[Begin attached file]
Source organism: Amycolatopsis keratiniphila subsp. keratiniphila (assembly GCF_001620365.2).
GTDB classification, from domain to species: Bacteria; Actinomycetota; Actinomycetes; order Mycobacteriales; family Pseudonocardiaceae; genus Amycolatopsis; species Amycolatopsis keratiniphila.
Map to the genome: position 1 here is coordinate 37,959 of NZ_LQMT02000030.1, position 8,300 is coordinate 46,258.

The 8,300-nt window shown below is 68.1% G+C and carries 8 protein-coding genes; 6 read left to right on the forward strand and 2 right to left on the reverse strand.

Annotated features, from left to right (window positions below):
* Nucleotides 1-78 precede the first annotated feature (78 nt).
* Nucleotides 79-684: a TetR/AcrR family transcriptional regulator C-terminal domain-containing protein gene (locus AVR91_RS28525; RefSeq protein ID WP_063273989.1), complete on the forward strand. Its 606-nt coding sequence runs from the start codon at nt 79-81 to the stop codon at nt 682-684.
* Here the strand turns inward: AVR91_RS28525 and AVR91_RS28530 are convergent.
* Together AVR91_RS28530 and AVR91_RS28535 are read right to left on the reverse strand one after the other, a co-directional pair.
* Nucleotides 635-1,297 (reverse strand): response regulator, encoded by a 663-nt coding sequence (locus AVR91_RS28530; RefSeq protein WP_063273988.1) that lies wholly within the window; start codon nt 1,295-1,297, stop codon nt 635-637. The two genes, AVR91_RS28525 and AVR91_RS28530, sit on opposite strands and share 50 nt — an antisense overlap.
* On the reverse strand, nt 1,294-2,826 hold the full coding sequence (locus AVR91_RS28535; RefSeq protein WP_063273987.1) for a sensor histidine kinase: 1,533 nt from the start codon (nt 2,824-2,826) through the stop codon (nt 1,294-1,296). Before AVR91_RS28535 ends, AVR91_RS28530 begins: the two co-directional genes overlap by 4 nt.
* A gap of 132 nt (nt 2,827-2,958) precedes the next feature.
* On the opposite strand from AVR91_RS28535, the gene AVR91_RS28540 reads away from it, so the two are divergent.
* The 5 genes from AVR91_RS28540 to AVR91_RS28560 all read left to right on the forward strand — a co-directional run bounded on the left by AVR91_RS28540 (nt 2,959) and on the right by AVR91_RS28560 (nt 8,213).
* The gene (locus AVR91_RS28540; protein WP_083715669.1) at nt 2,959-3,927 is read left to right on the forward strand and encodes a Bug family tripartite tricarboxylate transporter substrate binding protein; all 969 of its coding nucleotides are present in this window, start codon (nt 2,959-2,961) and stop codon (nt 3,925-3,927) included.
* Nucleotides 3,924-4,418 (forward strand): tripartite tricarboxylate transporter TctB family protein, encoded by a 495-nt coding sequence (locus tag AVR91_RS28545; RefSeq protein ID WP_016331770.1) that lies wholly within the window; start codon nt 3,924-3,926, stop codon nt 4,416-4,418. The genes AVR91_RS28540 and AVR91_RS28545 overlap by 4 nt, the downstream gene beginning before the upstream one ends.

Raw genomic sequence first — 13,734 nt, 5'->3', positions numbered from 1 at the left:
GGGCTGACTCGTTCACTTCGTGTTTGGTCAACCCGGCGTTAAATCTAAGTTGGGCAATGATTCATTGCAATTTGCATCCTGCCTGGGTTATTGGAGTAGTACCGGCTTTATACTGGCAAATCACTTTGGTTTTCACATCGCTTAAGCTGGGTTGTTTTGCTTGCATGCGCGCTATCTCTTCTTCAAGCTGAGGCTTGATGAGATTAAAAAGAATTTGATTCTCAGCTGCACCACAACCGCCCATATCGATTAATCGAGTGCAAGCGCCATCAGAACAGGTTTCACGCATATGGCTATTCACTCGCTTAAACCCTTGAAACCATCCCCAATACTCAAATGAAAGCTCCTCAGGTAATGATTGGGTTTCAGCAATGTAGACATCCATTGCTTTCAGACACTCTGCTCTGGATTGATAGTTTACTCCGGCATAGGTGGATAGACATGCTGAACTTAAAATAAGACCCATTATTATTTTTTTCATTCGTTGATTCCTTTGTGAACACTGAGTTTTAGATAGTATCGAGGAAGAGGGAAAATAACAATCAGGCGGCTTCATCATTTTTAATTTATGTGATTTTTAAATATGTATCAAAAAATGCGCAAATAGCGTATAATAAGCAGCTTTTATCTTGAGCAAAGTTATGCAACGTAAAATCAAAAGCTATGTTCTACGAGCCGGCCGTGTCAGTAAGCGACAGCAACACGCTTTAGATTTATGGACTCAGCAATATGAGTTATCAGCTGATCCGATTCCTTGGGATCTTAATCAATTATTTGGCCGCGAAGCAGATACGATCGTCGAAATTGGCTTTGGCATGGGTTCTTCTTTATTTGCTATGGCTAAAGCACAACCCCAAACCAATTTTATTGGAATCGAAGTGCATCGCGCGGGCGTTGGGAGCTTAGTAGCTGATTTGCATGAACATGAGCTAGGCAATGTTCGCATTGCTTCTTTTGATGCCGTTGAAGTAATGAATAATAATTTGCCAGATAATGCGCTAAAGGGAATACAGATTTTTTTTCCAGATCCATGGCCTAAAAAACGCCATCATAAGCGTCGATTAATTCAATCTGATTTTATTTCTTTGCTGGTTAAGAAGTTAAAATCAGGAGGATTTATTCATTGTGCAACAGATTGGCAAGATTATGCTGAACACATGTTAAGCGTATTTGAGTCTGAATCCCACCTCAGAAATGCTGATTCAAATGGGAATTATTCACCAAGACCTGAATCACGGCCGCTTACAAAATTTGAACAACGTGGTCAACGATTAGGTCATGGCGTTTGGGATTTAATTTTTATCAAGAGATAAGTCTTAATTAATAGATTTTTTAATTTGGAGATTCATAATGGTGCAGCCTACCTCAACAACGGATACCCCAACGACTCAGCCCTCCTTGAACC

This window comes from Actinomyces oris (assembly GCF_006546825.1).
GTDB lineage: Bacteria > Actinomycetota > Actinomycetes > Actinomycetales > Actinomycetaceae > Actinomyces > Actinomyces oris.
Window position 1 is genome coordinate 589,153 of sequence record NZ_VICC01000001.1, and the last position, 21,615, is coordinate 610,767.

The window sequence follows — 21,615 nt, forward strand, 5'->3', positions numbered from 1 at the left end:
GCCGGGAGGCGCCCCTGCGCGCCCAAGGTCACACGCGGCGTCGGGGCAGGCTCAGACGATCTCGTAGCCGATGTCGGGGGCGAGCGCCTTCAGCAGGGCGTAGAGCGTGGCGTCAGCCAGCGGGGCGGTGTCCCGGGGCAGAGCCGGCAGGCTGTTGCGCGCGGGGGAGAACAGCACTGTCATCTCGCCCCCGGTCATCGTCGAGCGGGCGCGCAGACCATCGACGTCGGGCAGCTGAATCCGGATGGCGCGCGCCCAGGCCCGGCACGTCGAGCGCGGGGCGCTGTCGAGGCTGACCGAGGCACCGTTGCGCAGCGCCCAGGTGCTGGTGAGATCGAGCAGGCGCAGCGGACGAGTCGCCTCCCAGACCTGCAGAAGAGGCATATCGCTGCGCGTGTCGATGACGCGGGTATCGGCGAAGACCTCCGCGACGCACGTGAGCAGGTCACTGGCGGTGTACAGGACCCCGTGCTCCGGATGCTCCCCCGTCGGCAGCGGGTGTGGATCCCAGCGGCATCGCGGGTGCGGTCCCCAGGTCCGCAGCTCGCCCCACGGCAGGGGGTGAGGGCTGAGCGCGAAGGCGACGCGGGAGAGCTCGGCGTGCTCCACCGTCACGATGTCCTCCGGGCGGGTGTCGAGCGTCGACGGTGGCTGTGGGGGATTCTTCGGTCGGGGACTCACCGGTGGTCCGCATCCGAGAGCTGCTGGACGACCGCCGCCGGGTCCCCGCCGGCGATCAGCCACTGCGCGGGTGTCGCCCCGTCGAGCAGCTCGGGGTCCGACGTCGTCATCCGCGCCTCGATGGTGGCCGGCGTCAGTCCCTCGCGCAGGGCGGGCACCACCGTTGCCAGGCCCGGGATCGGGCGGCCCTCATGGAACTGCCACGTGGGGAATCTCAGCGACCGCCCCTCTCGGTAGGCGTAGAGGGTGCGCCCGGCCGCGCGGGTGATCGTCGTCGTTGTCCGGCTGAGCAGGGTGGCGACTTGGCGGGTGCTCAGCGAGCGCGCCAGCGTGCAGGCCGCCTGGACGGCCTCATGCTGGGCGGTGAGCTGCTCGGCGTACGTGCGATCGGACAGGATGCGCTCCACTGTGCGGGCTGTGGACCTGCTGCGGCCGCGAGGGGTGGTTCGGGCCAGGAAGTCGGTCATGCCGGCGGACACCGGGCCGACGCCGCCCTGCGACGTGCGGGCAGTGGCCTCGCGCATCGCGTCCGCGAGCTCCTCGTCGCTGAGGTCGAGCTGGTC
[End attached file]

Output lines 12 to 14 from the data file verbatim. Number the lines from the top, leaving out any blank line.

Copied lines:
* A gap of 132 nt (nt 2,827-2,958) precedes the next feature.
* On the opposite strand from AVR91_RS28535, the gene AVR91_RS28540 reads away from it, so the two are divergent.
* The 5 genes from AVR91_RS28540 to AVR91_RS28560 all read left to right on the forward strand — a co-directional run bounded on the left by AVR91_RS28540 (nt 2,959) and on the right by AVR91_RS28560 (nt 8,213).